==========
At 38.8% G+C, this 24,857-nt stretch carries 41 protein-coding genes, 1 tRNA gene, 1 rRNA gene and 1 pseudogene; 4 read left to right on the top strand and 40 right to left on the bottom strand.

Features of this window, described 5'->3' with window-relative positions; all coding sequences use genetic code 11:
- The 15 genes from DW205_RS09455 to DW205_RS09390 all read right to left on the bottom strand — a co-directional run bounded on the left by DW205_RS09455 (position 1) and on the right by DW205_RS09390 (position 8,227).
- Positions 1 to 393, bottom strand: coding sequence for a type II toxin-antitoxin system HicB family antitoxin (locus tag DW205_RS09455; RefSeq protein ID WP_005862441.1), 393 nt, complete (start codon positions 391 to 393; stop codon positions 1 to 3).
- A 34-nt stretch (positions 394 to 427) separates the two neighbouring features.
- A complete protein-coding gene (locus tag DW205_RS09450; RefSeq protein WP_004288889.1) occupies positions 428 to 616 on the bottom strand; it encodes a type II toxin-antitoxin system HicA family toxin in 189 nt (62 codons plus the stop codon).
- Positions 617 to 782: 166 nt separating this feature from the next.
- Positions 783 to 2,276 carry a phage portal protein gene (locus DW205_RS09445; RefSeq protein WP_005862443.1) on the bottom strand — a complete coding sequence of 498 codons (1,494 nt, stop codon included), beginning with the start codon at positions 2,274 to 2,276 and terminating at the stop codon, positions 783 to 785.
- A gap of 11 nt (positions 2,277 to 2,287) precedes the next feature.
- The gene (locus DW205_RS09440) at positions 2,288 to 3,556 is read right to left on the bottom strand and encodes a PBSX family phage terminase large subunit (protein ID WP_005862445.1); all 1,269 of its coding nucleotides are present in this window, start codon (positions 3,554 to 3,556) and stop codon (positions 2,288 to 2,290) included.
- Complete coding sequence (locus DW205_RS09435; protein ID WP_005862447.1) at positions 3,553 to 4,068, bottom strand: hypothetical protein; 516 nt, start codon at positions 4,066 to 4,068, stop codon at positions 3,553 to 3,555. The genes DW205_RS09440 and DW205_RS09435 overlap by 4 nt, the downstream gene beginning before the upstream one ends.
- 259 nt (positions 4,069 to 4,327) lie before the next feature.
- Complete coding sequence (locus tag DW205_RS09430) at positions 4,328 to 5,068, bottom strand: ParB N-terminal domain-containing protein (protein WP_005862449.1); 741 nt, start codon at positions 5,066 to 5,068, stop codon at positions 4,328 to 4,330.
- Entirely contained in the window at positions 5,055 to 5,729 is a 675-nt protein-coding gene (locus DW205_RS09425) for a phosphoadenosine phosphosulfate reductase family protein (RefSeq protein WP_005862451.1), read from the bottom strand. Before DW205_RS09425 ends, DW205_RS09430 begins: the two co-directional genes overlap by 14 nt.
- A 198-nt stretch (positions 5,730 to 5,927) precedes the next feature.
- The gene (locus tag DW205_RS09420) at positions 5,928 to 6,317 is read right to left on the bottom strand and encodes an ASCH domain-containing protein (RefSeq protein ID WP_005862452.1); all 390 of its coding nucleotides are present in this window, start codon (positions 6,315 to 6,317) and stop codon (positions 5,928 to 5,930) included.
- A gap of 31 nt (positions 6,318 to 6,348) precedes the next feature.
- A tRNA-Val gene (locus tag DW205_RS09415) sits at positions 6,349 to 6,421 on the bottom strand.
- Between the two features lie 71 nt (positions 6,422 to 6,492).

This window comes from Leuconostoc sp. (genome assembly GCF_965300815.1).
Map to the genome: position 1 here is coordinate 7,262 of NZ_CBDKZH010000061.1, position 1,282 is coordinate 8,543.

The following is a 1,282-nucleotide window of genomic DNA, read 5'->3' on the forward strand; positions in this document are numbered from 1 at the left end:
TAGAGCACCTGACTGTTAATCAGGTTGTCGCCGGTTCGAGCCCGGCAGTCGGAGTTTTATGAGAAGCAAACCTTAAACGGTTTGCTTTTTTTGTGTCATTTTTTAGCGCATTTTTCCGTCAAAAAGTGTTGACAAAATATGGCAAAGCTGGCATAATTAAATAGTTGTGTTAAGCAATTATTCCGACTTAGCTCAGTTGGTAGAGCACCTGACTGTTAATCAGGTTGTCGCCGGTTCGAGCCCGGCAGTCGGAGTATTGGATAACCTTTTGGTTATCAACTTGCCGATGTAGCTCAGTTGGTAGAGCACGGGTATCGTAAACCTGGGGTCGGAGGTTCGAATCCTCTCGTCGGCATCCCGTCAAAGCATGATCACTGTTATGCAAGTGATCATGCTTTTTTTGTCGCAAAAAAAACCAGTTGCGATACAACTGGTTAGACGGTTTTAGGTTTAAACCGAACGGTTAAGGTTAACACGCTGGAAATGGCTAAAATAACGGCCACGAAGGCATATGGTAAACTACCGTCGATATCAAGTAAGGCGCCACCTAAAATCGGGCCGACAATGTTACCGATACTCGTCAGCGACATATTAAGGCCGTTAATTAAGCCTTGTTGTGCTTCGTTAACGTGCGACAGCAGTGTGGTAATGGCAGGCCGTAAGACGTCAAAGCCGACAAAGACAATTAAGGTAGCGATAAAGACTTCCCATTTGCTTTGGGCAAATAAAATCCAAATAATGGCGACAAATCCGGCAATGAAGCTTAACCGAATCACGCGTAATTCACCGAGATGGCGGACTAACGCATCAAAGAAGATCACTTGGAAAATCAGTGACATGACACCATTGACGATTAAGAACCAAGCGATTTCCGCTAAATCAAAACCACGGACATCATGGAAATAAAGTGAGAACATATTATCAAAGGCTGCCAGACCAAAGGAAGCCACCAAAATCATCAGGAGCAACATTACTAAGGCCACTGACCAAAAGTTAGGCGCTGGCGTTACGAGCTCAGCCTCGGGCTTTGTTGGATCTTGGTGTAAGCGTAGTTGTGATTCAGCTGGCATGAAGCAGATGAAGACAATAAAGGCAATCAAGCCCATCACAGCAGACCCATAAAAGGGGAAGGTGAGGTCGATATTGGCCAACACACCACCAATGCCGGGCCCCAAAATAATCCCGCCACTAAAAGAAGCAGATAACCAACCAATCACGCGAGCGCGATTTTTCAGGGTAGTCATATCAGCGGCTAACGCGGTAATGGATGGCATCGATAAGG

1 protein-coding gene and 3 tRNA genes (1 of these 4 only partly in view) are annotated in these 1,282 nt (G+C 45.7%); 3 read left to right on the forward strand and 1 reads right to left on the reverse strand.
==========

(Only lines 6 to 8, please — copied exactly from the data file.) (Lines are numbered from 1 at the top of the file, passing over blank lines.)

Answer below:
- A complete protein-coding gene (locus tag DW205_RS09450; RefSeq protein WP_004288889.1) occupies positions 428 to 616 on the bottom strand; it encodes a type II toxin-antitoxin system HicA family toxin in 189 nt (62 codons plus the stop codon).
- Positions 617 to 782: 166 nt separating this feature from the next.
- Positions 783 to 2,276 carry a phage portal protein gene (locus DW205_RS09445; RefSeq protein WP_005862443.1) on the bottom strand — a complete coding sequence of 498 codons (1,494 nt, stop codon included), beginning with the start codon at positions 2,274 to 2,276 and terminating at the stop codon, positions 783 to 785.